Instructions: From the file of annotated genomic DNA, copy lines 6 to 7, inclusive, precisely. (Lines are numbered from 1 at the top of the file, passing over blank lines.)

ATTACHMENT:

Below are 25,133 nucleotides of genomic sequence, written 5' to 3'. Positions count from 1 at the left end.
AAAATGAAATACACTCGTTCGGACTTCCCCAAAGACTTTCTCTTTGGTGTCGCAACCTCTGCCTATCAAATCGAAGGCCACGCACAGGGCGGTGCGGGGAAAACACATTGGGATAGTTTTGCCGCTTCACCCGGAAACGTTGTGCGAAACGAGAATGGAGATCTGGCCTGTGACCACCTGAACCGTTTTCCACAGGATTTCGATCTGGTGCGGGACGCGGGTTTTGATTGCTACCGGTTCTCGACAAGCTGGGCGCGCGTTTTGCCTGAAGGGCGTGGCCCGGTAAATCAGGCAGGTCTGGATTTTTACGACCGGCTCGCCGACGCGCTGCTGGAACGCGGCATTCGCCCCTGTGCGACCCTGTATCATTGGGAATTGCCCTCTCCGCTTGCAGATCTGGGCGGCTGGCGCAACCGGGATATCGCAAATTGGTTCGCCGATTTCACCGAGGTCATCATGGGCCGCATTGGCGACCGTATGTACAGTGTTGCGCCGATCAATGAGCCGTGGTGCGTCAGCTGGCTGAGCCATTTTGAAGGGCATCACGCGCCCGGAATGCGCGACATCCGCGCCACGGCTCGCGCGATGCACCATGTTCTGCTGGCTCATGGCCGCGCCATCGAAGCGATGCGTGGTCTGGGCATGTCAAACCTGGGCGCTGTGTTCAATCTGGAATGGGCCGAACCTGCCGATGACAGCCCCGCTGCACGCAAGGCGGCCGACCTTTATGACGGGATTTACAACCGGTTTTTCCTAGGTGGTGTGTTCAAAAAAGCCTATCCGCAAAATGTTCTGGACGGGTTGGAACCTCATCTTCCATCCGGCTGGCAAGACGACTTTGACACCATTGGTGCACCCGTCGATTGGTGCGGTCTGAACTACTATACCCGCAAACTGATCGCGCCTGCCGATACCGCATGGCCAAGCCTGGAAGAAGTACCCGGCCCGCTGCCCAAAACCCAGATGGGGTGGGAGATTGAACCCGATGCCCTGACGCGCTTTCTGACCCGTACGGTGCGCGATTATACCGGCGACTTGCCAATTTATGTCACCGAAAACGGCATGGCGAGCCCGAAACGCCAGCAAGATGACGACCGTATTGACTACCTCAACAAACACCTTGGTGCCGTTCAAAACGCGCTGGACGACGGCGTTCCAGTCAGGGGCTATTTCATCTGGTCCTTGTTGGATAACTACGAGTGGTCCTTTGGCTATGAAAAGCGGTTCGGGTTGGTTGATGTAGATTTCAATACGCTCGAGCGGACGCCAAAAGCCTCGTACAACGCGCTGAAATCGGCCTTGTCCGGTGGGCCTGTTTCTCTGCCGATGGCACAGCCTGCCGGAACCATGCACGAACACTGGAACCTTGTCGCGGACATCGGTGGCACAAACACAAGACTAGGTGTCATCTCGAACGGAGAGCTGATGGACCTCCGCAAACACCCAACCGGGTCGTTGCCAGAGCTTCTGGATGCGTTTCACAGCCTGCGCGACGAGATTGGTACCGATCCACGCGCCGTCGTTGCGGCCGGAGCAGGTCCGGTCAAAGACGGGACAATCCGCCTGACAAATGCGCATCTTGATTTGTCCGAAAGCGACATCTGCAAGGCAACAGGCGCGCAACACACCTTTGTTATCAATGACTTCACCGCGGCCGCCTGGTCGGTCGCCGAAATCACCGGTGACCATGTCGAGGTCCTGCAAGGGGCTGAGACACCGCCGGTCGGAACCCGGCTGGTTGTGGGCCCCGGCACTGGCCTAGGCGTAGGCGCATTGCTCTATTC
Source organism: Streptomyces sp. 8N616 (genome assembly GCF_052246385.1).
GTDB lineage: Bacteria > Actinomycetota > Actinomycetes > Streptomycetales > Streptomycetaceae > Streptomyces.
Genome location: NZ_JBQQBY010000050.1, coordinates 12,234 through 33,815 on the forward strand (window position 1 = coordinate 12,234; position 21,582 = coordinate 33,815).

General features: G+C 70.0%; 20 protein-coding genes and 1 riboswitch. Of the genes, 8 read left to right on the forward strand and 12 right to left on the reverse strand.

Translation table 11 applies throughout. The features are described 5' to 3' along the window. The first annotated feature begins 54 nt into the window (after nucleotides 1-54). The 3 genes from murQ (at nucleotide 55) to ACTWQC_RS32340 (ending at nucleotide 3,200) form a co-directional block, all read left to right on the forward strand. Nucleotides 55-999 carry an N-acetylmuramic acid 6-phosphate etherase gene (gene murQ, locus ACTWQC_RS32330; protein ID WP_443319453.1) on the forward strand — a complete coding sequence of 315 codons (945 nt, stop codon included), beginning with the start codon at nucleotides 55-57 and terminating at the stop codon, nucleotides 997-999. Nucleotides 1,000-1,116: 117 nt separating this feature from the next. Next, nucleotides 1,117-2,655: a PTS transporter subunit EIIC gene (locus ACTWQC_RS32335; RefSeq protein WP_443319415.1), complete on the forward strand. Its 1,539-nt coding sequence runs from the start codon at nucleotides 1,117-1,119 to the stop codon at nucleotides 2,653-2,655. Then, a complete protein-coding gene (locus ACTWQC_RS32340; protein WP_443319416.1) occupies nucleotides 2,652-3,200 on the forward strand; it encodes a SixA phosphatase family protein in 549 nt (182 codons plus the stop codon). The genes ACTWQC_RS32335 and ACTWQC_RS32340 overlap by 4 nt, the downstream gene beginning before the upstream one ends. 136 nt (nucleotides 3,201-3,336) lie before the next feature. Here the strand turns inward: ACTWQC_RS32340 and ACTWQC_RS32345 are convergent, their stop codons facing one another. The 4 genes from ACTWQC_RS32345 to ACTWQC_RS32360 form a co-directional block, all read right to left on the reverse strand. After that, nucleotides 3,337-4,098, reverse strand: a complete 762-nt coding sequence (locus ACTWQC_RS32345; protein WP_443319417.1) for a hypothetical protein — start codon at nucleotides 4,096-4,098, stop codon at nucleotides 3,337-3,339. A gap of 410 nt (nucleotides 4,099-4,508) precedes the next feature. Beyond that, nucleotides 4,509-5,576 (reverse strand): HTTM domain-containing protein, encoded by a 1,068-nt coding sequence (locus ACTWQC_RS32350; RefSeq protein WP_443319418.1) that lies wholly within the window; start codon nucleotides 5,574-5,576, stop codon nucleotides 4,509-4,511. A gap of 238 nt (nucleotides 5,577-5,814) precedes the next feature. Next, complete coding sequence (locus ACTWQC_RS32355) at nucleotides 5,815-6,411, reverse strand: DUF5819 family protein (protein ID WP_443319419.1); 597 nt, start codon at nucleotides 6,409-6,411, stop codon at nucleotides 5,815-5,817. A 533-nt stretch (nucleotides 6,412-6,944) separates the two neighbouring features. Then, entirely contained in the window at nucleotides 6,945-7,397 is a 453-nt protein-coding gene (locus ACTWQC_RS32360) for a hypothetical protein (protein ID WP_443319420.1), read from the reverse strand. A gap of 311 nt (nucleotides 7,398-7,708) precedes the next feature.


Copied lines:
General features: G+C 70.0%; 20 protein-coding genes and 1 riboswitch. Of the genes, 8 read left to right on the forward strand and 12 right to left on the reverse strand.

Translation table 11 applies throughout. The features are described 5' to 3' along the window. The first annotated feature begins 54 nt into the window (after nucleotides 1-54). The 3 genes from murQ (at nucleotide 55) to ACTWQC_RS32340 (ending at nucleotide 3,200) form a co-directional block, all read left to right on the forward strand. Nucleotides 55-999 carry an N-acetylmuramic acid 6-phosphate etherase gene (gene murQ, locus ACTWQC_RS32330; protein ID WP_443319453.1) on the forward strand — a complete coding sequence of 315 codons (945 nt, stop codon included), beginning with the start codon at nucleotides 55-57 and terminating at the stop codon, nucleotides 997-999. Nucleotides 1,000-1,116: 117 nt separating this feature from the next. Next, nucleotides 1,117-2,655: a PTS transporter subunit EIIC gene (locus ACTWQC_RS32335; RefSeq protein WP_443319415.1), complete on the forward strand. Its 1,539-nt coding sequence runs from the start codon at nucleotides 1,117-1,119 to the stop codon at nucleotides 2,653-2,655. Then, a complete protein-coding gene (locus ACTWQC_RS32340; protein WP_443319416.1) occupies nucleotides 2,652-3,200 on the forward strand; it encodes a SixA phosphatase family protein in 549 nt (182 codons plus the stop codon). The genes ACTWQC_RS32335 and ACTWQC_RS32340 overlap by 4 nt, the downstream gene beginning before the upstream one ends. 136 nt (nucleotides 3,201-3,336) lie before the next feature. Here the strand turns inward: ACTWQC_RS32340 and ACTWQC_RS32345 are convergent, their stop codons facing one another. The 4 genes from ACTWQC_RS32345 to ACTWQC_RS32360 form a co-directional block, all read right to left on the reverse strand. After that, nucleotides 3,337-4,098, reverse strand: a complete 762-nt coding sequence (locus ACTWQC_RS32345; protein WP_443319417.1) for a hypothetical protein — start codon at nucleotides 4,096-4,098, stop codon at nucleotides 3,337-3,339. A gap of 410 nt (nucleotides 4,099-4,508) precedes the next feature. Beyond that, nucleotides 4,509-5,576 (reverse strand): HTTM domain-containing protein, encoded by a 1,068-nt coding sequence (locus ACTWQC_RS32350; RefSeq protein WP_443319418.1) that lies wholly within the window; start codon nucleotides 5,574-5,576, stop codon nucleotides 4,509-4,511. A gap of 238 nt (nucleotides 5,577-5,814) precedes the next feature. Next, complete coding sequence (locus ACTWQC_RS32355) at nucleotides 5,815-6,411, reverse strand: DUF5819 family protein (protein ID WP_443319419.1); 597 nt, start codon at nucleotides 6,409-6,411, stop codon at nucleotides 5,815-5,817. A 533-nt stretch (nucleotides 6,412-6,944) separates the two neighbouring features. Then, entirely contained in the window at nucleotides 6,945-7,397 is a 453-nt protein-coding gene (locus ACTWQC_RS32360) for a hypothetical protein (protein ID WP_443319420.1), read from the reverse strand. A gap of 311 nt (nucleotides 7,398-7,708) precedes the next feature.